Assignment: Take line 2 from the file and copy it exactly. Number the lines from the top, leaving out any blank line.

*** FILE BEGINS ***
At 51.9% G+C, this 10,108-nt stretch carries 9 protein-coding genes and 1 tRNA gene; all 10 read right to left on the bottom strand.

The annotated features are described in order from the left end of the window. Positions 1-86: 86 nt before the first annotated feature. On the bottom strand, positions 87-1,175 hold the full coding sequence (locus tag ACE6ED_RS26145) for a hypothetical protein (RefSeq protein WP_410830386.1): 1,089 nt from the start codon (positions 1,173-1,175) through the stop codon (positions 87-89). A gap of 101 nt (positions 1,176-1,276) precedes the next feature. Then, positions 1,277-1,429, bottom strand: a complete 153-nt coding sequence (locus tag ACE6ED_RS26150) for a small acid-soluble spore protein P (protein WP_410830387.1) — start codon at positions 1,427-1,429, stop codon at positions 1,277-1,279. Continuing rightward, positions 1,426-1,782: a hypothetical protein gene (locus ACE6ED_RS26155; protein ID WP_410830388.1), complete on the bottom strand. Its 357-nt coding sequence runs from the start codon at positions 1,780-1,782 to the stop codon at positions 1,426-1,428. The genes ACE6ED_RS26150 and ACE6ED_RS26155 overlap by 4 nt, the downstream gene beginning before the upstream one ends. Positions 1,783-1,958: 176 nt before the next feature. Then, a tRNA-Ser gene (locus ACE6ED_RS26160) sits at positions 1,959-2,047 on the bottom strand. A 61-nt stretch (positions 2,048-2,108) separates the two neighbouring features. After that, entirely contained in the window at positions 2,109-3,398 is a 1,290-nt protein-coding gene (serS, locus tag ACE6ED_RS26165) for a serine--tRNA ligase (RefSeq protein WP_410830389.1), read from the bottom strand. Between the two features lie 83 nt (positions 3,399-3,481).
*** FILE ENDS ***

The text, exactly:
The annotated features are described in order from the left end of the window. Positions 1-86: 86 nt before the first annotated feature. On the bottom strand, positions 87-1,175 hold the full coding sequence (locus tag ACE6ED_RS26145) for a hypothetical protein (RefSeq protein WP_410830386.1): 1,089 nt from the start codon (positions 1,173-1,175) through the stop codon (positions 87-89). A gap of 101 nt (positions 1,176-1,276) precedes the next feature. Then, positions 1,277-1,429, bottom strand: a complete 153-nt coding sequence (locus tag ACE6ED_RS26150) for a small acid-soluble spore protein P (protein WP_410830387.1) — start codon at positions 1,427-1,429, stop codon at positions 1,277-1,279. Continuing rightward, positions 1,426-1,782: a hypothetical protein gene (locus ACE6ED_RS26155; protein ID WP_410830388.1), complete on the bottom strand. Its 357-nt coding sequence runs from the start codon at positions 1,780-1,782 to the stop codon at positions 1,426-1,428. The genes ACE6ED_RS26150 and ACE6ED_RS26155 overlap by 4 nt, the downstream gene beginning before the upstream one ends. Positions 1,783-1,958: 176 nt before the next feature. Then, a tRNA-Ser gene (locus ACE6ED_RS26160) sits at positions 1,959-2,047 on the bottom strand. A 61-nt stretch (positions 2,048-2,108) separates the two neighbouring features. After that, entirely contained in the window at positions 2,109-3,398 is a 1,290-nt protein-coding gene (serS, locus tag ACE6ED_RS26165) for a serine--tRNA ligase (RefSeq protein WP_410830389.1), read from the bottom strand. Between the two features lie 83 nt (positions 3,399-3,481).